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Central California Life Magazine

REVS- Excellence in Clovis Dining

Apr 06, 2018 04:36PM ● By Richard Melella

Tile, etched with the name Rev’s defines the boundary of the kitchen where Chef Brian Velasquez and his twenty year-old son Blaze (red bandana tied around his head, reminiscent of a kitchen warrior) start each dish. “Every dish.  Every time,” a mantra he uses to describe the restaurant’s commitment to excellence.

His wife Renee, a bowl of homemade clam chowder in front of her, sits at the table next to my own family. Glass bottles of Sprite and a cold glass of nugget ice (beloved by ice connoisseurs) preoccupy my sons while my husband and I talk with Chef Velasquez and his wife about the intersection of family and food.  Pretty soon it’s 4 p.m., an hour and half before the restaurant’s busiest hours, and preparation is in high gear.  It may be early, but Rev’s is ready for an onslaught of early dinner orders, every one of which passes by the two “Chef’s Tables” where we’re seated, directly in the middle of the kitchen hustle. 

A server approaches the tile wall: “Do we have fried polenta tonight?  The lady over there wants to know if we still have it…?”

They do.  Served alongside the Chilean Sea Bass—a perfect filet (freshly cut from the whole and never frozen fish that Chef Velasquez insists on ordering) of buttery fish paired with local beets and a subtle lemon beurre blanc.

There’s another short conversation between a server and Chef in front of our table--- someone in the front wants the recipe to the Lobster Mac and Cheese, and in that moment, the boundary of kitchen and dining room disappears as Chef Velasquez leaves the kitchen to provide it.  The tile wall boundary is just an illusion—there is no boundary between dining room and kitchen, which is exactly the way that Chef Velasquez and his wife designed it: “We wanted it to feel like you came over to someone’s house.” And it does feel like that, in an atmospheric sense—casual and authentic, the only significant disparity being that the “average house” would be devoid of the uniquely down-to-Earth, but simultaneously upscale, food.  In fact, it’s that very idea that’s inspired the restaurant’s wildly popular family-style dinners on the last Sunday of every month, supper club-style. Chef Velasquez and his wife attribute the new restaurant’s success to the support of the community; Rev’s is part food and part people, the quality of each enhanced by the other.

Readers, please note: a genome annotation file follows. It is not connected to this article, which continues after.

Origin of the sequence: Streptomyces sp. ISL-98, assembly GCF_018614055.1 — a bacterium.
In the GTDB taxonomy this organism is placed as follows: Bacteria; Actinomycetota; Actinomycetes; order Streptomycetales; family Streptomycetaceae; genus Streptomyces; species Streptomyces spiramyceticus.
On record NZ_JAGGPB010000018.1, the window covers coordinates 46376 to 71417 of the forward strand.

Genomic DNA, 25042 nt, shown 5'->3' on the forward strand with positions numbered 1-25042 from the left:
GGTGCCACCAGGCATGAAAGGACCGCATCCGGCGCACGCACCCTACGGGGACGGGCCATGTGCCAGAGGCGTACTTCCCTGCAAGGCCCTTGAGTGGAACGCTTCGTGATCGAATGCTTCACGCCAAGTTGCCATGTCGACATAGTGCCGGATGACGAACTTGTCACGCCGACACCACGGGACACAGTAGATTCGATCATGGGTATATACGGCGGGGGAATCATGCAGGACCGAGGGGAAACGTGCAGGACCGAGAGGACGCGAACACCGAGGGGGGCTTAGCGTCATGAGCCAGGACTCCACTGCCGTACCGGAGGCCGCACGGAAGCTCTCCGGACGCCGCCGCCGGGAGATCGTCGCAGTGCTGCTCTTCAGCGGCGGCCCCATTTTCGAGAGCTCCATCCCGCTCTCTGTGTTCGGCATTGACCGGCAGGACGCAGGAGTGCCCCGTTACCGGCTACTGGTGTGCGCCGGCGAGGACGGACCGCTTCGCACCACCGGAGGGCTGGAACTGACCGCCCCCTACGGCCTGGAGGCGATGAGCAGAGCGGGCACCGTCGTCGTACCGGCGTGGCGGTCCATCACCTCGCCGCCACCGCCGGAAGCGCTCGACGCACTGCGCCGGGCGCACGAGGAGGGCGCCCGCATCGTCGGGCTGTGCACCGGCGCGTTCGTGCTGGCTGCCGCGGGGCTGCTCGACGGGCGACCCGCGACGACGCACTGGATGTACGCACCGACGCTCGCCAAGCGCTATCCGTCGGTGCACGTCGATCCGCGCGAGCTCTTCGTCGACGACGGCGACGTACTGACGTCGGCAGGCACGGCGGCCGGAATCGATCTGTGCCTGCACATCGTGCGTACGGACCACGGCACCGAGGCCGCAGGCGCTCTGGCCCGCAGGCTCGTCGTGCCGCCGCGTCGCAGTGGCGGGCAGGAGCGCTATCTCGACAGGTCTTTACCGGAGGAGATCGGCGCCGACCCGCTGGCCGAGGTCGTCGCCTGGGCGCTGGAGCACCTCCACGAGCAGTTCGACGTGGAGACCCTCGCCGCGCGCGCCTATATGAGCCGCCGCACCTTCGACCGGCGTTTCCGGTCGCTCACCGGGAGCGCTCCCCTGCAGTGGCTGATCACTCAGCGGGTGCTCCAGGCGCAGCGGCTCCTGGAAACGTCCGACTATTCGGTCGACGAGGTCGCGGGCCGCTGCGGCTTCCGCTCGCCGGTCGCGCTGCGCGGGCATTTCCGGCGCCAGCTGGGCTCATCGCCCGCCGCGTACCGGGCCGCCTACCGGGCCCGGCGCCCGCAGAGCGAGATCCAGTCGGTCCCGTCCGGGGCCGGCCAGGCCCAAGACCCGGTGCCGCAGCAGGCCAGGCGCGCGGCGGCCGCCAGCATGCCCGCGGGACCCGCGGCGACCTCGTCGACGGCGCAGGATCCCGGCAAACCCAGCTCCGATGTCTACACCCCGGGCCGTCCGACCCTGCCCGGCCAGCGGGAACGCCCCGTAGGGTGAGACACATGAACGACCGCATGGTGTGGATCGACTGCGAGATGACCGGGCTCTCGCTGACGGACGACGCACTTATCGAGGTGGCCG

Our server arrives with appetizers on two white plates, one lined with colossal fried shrimp and a hot and spicy dipping sauce and the other with Escargot, delicate shells balanced on house bread and topped with a garlic butter sauce.

Soon after, Chef Velasquez returns to our table, the Cowboy Cut 20 oz. Ribeye in his hands, smiling and presenting us with the plate:  “This is what I would eat.” It’s a modern spin on steak and potatoes, a delicately marbled ribeye perched on thin cut fries and smothered in sautéed mushrooms and onions, paired with demi-glace and topped with Tobiko caviar.  

The steak is representative of the restaurant- it’s upscale without the pomp and circumstance—it’s real, and authentic, a subtle luxury without the pretention.  We try Day Boat Scallops, paired with locally sourced tri-color carrots, lemon saffron sauce and savory herb rice and like all things Rev’s, it’s delicious.

Dessert was the tipping point…the point at which two of my sons would resort to R-Sham-Bo to resolve a friendly argument.  Reserved specifically for weekends, the crispy golden brown of each of the mini donuts on the plate gave way to a strawberry or lemon filling and only shortly after their presentation, an argument between my two sons over which flavor they could lay claim to.

Shortly after, their spoons clattered against the thin glass holding Rev’s creamy Panna Cotta, topped with berries and tiny granules of lemon ice and we were done, but undeniably reluctant to leave the comfort of the restaurant and the people who created it. Still we knew to stay too long would be unfair—as there were new people to come, visit and enjoy this place, among food, wine, friends and family. 

Article and Photography: By Amy  K. Guerra

Rev’s is located at 401 Clovis Avenue, Suite 102 in the heart of Old Town Clovis. For reservations or more information, call 559-324-7387 or email

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Happy Reading,

Karen Maroot